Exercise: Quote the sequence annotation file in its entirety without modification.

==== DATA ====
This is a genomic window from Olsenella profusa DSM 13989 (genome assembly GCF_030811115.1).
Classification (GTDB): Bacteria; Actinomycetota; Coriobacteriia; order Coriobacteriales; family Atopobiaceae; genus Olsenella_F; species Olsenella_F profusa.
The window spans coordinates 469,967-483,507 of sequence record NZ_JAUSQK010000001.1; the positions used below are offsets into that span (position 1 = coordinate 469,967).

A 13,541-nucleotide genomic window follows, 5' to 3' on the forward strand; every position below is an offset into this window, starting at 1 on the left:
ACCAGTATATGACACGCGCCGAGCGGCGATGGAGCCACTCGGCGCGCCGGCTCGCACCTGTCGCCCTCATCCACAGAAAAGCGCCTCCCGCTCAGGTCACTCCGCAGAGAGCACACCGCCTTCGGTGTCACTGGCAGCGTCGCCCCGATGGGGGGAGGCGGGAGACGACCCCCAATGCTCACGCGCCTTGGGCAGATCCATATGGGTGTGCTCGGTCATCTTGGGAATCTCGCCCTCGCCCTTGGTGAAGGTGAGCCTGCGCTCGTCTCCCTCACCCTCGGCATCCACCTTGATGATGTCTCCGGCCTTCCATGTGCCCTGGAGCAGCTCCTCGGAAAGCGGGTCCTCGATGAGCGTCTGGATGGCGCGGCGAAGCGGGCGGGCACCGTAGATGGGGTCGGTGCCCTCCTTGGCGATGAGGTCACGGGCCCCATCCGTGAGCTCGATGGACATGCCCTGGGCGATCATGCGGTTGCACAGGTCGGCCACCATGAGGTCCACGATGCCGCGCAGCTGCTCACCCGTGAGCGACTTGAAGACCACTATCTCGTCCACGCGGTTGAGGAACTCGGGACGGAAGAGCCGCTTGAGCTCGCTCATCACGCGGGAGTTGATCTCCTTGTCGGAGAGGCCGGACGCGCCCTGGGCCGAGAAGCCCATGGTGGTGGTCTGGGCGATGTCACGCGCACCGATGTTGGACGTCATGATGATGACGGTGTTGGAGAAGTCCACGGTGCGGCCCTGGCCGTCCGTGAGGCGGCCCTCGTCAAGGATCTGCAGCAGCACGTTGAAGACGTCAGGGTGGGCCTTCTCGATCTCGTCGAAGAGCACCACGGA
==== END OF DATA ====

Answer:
This is a genomic window from Olsenella profusa DSM 13989 (genome assembly GCF_030811115.1).
Classification (GTDB): Bacteria; Actinomycetota; Coriobacteriia; order Coriobacteriales; family Atopobiaceae; genus Olsenella_F; species Olsenella_F profusa.
The window spans coordinates 469,967-483,507 of sequence record NZ_JAUSQK010000001.1; the positions used below are offsets into that span (position 1 = coordinate 469,967).

A 13,541-nucleotide genomic window follows, 5' to 3' on the forward strand; every position below is an offset into this window, starting at 1 on the left:
ACCAGTATATGACACGCGCCGAGCGGCGATGGAGCCACTCGGCGCGCCGGCTCGCACCTGTCGCCCTCATCCACAGAAAAGCGCCTCCCGCTCAGGTCACTCCGCAGAGAGCACACCGCCTTCGGTGTCACTGGCAGCGTCGCCCCGATGGGGGGAGGCGGGAGACGACCCCCAATGCTCACGCGCCTTGGGCAGATCCATATGGGTGTGCTCGGTCATCTTGGGAATCTCGCCCTCGCCCTTGGTGAAGGTGAGCCTGCGCTCGTCTCCCTCACCCTCGGCATCCACCTTGATGATGTCTCCGGCCTTCCATGTGCCCTGGAGCAGCTCCTCGGAAAGCGGGTCCTCGATGAGCGTCTGGATGGCGCGGCGAAGCGGGCGGGCACCGTAGATGGGGTCGGTGCCCTCCTTGGCGATGAGGTCACGGGCCCCATCCGTGAGCTCGATGGACATGCCCTGGGCGATCATGCGGTTGCACAGGTCGGCCACCATGAGGTCCACGATGCCGCGCAGCTGCTCACCCGTGAGCGACTTGAAGACCACTATCTCGTCCACGCGGTTGAGGAACTCGGGACGGAAGAGCCGCTTGAGCTCGCTCATCACGCGGGAGTTGATCTCCTTGTCGGAGAGGCCGGACGCGCCCTGGGCCGAGAAGCCCATGGTGGTGGTCTGGGCGATGTCACGCGCACCGATGTTGGACGTCATGATGATGACGGTGTTGGAGAAGTCCACGGTGCGGCCCTGGCCGTCCGTGAGGCGGCCCTCGTCAAGGATCTGCAGCAGCACGTTGAAGACGTCAGGGTGGGCCTTCTCGATCTCGTCGAAGAGCACCACGGA